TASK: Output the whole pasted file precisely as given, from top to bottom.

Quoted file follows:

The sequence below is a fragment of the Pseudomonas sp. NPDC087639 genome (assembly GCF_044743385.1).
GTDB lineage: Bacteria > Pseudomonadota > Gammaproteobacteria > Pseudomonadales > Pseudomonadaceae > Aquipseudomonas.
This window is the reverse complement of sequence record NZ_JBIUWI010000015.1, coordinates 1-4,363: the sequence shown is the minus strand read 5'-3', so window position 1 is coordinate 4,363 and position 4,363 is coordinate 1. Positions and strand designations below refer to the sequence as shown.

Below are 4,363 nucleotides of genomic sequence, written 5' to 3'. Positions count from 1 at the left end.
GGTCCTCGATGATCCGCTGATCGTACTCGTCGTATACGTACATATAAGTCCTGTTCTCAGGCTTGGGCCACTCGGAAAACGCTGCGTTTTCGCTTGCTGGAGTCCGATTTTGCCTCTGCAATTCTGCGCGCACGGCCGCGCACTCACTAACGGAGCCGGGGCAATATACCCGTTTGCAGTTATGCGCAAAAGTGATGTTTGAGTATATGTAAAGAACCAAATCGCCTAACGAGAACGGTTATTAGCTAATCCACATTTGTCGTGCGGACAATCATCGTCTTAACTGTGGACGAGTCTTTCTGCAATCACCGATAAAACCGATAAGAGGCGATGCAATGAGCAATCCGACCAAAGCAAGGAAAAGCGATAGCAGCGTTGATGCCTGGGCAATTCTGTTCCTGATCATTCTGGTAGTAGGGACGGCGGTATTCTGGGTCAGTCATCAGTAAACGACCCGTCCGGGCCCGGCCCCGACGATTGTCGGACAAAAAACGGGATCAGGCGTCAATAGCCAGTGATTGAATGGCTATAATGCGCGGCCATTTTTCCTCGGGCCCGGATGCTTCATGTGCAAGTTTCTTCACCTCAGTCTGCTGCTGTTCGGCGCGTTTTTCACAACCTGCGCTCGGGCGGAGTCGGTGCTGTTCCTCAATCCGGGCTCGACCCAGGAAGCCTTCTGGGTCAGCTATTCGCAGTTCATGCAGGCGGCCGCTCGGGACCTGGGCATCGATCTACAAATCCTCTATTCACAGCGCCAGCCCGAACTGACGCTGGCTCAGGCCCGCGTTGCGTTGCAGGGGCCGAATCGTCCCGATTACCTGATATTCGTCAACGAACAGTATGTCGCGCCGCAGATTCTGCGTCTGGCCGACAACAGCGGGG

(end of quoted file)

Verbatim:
The sequence below is a fragment of the Pseudomonas sp. NPDC087639 genome (assembly GCF_044743385.1).
GTDB lineage: Bacteria > Pseudomonadota > Gammaproteobacteria > Pseudomonadales > Pseudomonadaceae > Aquipseudomonas.
This window is the reverse complement of sequence record NZ_JBIUWI010000015.1, coordinates 1-4,363: the sequence shown is the minus strand read 5'-3', so window position 1 is coordinate 4,363 and position 4,363 is coordinate 1. Positions and strand designations below refer to the sequence as shown.

Below are 4,363 nucleotides of genomic sequence, written 5' to 3'. Positions count from 1 at the left end.
GGTCCTCGATGATCCGCTGATCGTACTCGTCGTATACGTACATATAAGTCCTGTTCTCAGGCTTGGGCCACTCGGAAAACGCTGCGTTTTCGCTTGCTGGAGTCCGATTTTGCCTCTGCAATTCTGCGCGCACGGCCGCGCACTCACTAACGGAGCCGGGGCAATATACCCGTTTGCAGTTATGCGCAAAAGTGATGTTTGAGTATATGTAAAGAACCAAATCGCCTAACGAGAACGGTTATTAGCTAATCCACATTTGTCGTGCGGACAATCATCGTCTTAACTGTGGACGAGTCTTTCTGCAATCACCGATAAAACCGATAAGAGGCGATGCAATGAGCAATCCGACCAAAGCAAGGAAAAGCGATAGCAGCGTTGATGCCTGGGCAATTCTGTTCCTGATCATTCTGGTAGTAGGGACGGCGGTATTCTGGGTCAGTCATCAGTAAACGACCCGTCCGGGCCCGGCCCCGACGATTGTCGGACAAAAAACGGGATCAGGCGTCAATAGCCAGTGATTGAATGGCTATAATGCGCGGCCATTTTTCCTCGGGCCCGGATGCTTCATGTGCAAGTTTCTTCACCTCAGTCTGCTGCTGTTCGGCGCGTTTTTCACAACCTGCGCTCGGGCGGAGTCGGTGCTGTTCCTCAATCCGGGCTCGACCCAGGAAGCCTTCTGGGTCAGCTATTCGCAGTTCATGCAGGCGGCCGCTCGGGACCTGGGCATCGATCTACAAATCCTCTATTCACAGCGCCAGCCCGAACTGACGCTGGCTCAGGCCCGCGTTGCGTTGCAGGGGCCGAATCGTCCCGATTACCTGATATTCGTCAACGAACAGTATGTCGCGCCGCAGATTCTGCGTCTGGCCGACAACAGCGGGG